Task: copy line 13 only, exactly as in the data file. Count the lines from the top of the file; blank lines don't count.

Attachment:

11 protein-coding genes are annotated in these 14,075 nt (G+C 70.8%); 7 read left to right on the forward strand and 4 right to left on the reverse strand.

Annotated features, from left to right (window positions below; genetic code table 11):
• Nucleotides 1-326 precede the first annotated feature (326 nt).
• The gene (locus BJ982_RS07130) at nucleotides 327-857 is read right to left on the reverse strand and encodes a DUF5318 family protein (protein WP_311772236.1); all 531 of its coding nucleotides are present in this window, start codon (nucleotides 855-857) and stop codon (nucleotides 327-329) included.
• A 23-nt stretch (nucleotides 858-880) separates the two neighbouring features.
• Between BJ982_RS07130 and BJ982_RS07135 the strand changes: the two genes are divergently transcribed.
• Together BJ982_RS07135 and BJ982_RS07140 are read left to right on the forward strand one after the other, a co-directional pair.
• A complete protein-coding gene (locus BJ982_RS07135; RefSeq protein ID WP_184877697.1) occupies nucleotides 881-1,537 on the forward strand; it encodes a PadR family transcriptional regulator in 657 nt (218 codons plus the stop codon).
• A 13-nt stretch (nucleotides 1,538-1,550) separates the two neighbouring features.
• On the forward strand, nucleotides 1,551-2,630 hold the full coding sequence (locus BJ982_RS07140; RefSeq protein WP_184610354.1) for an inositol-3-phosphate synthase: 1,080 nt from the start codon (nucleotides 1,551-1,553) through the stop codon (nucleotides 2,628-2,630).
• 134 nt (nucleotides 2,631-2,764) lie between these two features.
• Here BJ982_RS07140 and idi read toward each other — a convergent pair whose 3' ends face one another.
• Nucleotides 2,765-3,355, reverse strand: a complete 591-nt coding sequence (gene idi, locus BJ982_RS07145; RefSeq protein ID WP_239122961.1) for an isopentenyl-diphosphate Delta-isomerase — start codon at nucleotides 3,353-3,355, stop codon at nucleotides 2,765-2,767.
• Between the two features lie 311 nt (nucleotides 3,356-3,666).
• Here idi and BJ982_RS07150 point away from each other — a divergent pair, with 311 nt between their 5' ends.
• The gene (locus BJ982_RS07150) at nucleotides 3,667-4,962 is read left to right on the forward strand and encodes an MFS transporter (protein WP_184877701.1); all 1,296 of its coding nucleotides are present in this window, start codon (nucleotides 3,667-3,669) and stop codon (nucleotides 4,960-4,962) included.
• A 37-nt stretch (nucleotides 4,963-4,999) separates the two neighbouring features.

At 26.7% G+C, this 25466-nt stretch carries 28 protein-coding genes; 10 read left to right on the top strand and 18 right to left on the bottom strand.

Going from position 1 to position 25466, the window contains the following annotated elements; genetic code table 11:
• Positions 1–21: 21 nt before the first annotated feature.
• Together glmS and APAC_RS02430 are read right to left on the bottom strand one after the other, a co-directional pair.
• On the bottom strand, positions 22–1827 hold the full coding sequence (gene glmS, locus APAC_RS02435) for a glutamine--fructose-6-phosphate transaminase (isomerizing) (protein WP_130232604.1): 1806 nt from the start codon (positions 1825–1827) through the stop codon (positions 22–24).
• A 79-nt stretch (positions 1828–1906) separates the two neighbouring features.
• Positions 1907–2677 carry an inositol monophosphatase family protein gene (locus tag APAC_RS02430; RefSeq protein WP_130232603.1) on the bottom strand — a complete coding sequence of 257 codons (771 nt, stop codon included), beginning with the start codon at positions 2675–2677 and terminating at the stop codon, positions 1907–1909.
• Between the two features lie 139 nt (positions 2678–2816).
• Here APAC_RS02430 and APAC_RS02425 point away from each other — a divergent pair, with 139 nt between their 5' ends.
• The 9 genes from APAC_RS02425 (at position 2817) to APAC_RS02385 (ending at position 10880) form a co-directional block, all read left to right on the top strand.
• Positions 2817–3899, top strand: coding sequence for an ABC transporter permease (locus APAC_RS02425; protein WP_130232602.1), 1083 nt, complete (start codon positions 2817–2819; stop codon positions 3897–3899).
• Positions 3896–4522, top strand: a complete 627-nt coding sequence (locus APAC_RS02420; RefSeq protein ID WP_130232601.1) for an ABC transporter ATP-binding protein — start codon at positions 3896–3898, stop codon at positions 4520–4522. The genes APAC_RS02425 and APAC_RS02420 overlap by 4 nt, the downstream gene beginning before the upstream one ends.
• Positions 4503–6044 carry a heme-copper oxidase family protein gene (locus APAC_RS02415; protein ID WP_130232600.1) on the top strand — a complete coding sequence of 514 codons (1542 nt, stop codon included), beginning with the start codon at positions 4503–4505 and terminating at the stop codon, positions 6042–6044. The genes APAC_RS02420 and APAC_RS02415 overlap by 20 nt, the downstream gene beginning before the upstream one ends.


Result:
• Nucleotides 2,765-3,355, reverse strand: a complete 591-nt coding sequence (gene idi, locus BJ982_RS07145; RefSeq protein ID WP_239122961.1) for an isopentenyl-diphosphate Delta-isomerase — start codon at nucleotides 3,353-3,355, stop codon at nucleotides 2,765-2,767.